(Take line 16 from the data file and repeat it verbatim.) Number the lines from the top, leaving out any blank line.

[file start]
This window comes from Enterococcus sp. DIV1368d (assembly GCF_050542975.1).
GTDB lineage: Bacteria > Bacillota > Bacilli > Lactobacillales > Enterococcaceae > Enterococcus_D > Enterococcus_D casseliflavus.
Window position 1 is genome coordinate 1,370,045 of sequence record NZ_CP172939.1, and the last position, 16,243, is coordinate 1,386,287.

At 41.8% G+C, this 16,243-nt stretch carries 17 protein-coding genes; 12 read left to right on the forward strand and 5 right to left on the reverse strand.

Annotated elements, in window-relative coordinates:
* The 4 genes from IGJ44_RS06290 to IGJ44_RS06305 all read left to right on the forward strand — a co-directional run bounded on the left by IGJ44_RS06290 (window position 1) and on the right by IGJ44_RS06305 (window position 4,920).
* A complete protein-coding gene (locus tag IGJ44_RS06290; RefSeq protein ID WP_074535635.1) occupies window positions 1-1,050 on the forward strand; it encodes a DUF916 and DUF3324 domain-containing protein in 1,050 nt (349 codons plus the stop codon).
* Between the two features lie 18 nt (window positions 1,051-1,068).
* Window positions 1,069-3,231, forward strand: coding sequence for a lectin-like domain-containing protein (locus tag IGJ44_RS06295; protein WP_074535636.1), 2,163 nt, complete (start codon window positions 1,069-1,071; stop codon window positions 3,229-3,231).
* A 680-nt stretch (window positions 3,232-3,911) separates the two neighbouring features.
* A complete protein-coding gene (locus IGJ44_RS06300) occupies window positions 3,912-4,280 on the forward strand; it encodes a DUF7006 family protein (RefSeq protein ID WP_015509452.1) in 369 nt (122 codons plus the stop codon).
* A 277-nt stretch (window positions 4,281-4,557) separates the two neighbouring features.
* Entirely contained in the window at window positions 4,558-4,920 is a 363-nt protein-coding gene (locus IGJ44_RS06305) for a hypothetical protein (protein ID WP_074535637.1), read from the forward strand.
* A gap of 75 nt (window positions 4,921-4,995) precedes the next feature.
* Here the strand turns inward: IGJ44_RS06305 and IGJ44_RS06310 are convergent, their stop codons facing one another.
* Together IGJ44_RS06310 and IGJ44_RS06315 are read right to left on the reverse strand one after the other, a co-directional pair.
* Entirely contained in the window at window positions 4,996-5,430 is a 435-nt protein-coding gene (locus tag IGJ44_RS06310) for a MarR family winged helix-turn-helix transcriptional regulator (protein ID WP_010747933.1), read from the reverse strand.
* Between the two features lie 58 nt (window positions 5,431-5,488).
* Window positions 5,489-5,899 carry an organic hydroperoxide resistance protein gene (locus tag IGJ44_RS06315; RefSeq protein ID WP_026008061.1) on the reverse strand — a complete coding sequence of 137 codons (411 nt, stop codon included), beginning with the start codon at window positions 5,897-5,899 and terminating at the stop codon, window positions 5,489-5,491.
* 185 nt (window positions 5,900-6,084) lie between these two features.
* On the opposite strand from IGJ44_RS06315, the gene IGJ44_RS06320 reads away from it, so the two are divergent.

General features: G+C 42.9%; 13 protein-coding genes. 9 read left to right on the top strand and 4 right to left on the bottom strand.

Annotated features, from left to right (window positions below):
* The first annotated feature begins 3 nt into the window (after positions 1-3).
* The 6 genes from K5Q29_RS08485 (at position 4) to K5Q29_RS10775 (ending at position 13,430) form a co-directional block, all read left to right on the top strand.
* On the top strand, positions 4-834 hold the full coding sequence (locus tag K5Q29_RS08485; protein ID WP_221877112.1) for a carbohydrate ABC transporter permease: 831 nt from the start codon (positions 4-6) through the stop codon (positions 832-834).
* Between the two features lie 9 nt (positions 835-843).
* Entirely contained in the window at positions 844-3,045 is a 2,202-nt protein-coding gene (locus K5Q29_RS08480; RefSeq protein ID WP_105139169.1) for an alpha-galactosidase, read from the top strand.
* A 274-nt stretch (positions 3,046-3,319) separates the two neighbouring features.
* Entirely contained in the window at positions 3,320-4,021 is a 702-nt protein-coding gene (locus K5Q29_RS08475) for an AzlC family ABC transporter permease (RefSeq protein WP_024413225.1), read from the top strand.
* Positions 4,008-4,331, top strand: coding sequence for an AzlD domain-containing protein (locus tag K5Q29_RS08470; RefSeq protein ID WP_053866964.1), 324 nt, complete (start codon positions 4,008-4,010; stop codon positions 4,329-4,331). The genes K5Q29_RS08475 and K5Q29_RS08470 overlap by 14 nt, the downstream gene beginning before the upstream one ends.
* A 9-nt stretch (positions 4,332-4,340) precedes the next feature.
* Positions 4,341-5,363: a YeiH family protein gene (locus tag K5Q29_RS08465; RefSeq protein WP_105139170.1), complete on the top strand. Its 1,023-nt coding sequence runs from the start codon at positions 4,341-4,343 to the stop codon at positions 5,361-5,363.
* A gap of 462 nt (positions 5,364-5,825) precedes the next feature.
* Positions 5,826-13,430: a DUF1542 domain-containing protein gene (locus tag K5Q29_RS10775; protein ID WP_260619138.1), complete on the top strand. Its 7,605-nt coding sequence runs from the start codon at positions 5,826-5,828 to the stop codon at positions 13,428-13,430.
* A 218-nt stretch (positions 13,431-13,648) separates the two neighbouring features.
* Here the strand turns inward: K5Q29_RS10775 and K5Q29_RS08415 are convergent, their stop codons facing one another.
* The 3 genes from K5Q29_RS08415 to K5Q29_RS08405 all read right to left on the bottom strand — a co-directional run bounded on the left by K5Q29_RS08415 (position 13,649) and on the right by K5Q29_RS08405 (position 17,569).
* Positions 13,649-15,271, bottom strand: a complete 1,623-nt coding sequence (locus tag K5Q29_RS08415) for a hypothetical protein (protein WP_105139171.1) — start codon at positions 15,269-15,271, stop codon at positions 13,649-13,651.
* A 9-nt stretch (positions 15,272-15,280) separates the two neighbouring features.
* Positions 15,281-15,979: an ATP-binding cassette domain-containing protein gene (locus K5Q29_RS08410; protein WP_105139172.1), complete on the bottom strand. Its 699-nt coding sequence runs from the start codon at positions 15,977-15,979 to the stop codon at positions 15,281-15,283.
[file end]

* Together IGJ44_RS06310 and IGJ44_RS06315 are read right to left on the reverse strand one after the other, a co-directional pair.